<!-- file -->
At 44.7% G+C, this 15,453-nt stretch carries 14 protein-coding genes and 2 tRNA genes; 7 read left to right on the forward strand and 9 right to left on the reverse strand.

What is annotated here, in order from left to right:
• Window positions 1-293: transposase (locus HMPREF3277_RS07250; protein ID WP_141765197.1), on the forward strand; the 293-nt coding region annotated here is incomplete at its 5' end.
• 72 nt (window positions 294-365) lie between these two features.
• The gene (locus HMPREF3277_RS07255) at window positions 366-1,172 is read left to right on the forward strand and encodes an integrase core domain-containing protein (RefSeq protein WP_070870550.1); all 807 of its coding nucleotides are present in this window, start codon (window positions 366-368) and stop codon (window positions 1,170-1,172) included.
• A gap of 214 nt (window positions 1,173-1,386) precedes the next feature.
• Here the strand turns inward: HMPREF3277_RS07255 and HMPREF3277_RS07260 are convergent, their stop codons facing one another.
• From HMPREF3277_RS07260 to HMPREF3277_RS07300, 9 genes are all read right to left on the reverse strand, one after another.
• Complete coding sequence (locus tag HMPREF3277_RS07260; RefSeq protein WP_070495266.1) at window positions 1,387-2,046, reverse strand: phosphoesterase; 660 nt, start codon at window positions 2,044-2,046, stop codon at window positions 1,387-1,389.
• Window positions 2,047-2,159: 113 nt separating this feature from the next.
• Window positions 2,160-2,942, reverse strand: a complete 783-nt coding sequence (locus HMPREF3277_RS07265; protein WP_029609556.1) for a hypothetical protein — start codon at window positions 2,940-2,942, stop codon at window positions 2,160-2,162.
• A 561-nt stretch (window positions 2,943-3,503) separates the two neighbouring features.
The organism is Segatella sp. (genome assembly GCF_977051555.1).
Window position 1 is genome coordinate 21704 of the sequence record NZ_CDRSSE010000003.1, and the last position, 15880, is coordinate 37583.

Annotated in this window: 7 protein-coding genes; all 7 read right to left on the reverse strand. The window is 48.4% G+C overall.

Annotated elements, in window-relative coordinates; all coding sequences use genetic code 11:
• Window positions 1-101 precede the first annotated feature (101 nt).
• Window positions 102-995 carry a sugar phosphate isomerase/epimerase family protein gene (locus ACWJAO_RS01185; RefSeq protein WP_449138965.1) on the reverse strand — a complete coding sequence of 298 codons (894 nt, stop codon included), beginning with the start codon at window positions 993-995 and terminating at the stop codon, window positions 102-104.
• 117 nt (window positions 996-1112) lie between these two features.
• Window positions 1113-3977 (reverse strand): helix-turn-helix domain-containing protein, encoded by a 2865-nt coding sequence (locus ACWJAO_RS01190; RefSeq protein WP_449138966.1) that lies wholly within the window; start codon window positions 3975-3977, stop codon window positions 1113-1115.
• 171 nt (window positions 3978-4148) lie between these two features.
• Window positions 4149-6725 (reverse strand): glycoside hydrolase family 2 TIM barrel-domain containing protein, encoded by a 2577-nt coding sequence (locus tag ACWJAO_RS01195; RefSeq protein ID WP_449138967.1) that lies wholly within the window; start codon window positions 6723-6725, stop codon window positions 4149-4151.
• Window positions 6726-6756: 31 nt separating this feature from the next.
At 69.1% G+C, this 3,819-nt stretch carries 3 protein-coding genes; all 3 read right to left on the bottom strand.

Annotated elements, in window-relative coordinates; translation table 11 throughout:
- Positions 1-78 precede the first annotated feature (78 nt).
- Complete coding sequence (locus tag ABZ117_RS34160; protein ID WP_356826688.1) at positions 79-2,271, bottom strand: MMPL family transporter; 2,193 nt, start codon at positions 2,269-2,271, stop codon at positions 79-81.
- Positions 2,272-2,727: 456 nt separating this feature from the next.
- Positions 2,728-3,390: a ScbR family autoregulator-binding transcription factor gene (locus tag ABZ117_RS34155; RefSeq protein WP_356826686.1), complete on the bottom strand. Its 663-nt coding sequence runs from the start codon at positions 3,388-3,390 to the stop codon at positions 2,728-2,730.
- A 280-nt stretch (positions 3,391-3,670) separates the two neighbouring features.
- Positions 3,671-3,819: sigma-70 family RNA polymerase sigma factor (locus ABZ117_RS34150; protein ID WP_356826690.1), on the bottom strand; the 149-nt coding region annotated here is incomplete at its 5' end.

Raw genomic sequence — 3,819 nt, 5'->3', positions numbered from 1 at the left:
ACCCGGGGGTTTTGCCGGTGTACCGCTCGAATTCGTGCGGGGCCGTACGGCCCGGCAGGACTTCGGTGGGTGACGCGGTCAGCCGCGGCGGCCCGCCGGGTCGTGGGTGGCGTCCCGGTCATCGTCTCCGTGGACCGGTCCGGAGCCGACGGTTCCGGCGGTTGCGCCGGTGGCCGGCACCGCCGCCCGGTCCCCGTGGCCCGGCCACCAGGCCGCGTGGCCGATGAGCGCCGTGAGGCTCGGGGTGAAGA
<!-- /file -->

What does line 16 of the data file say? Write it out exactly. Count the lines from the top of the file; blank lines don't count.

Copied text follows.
Annotated elements, in window-relative coordinates; all coding sequences use genetic code 11: